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How Body Dysmorphic Disorder Makes You Ugly

Updated on January 31, 2016
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I Hate My Body

When you look into a mirror, what do you see? Is it a happy person who is proud of themselves and their appearance or is it a disgruntled individual who only focuses on the flaws in their lives and appearance.

  • Body dysmorphic disorder is an obsessive type of disorder where there's always a need to fix or hide imperfections that are not readily apparent to everyone else.

It's usually something small and irrelevant like mild acne or perhaps your nose is a little bit big or crooked.

If you ask a stranger on the street about these minor flaws, they probably won't even be able to see them unless you physically point them out. To them it's not a big issue, but to you it may seem like a tragedy.

Other common examples of people obsessing over their body are those who feel they are too fat or misshapen. This applies more closely to females than males although the overall prevalence of body dysmorphic disorder is nearly split by 50-50.

A great example of people who are too self-absorbed with their body weight are the gym rats you see exercising hardcore for several hours everyday. They might already be extremely fit and thin, but they still act like have hundreds of pounds to lose.

I don't want to generalize however because at least a few of those "gym rats" may be training for some sort of athletic event or competition. You can find out for yourself simply by striking up a conversion with them.

The last common example usually relates to a specific body part on the male and female anatomy and it's either the breasts, the butt, the pecs, or the abs. People usually become unsatisfied with the size and shape, or they feel there's too much fat around them.

Their concerns could be relevant if there is an obvious flaw, but it's often exaggerated to the point where the concerned take unnecessary or unusual steps to fix them.

Excess Plastic Surgery

We know there are a few ways to fix body type issues, and the healthiest, most obvious choice is diet and exercise. For most people with a little bit of excess body fat, this choice is the best one to make.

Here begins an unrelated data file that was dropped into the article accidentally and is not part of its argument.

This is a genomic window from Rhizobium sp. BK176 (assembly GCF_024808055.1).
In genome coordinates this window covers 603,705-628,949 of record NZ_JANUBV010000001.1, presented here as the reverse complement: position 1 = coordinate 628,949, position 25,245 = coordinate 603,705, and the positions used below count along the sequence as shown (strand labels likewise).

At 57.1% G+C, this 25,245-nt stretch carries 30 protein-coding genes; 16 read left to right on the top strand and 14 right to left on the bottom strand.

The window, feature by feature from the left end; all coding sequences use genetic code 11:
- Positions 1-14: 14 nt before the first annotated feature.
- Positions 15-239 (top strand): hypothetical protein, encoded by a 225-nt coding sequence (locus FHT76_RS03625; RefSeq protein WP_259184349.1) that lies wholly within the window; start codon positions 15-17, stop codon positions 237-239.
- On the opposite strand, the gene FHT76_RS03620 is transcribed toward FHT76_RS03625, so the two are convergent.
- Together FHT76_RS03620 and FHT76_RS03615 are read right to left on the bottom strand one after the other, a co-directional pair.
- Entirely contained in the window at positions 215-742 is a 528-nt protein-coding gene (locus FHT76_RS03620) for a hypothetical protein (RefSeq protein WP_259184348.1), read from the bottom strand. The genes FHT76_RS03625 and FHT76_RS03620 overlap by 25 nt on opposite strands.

Under the right diet and exercise regime a person could easily burn off a few extra pounds and get a tighter, firmer, and more in-shape figure. Unfortunately for those suffering with body dysmorphic disorder, this won't work.

It won't work because we're not talking about a physical problem, we're talking about a psychological problem. When normal people look in the mirror they see themselves as they really are, but people with this disorder see something entirely different.

They don't see a physically fit person, they see someone who is overweight and unattractive. Think of it as an extremely negative example of narcissistic personality disorder where the obsession all comes from a harmful place. You're obsessed with yourself, but you're not in love with yourself.

So when those victims feel that diet and exercise isn't working, they opt for a far more destructive option and that's often plastic surgery. They spend thousands to hundreds of thousands of dollars to tighten, staple, and suck out as much fat as humanly possible in order for them to feel happier about themselves.

The problem is that this happiness is usually fleeting and a few months later those same individuals want to go back under the knife in order to keep fixing and changing their body until they're satisfied. But they'll never ever be satisfied no matter how much money they spend and how many surgeries they receive.

They become addicted to plastic surgery and start fixing things that never needed fixing in the first place like their eyes, nose, cheeks, lips, arms, chin, and a score of other body parts. They fail to see how much money they're throwing away and most importantly how much damage they are doing to themselves.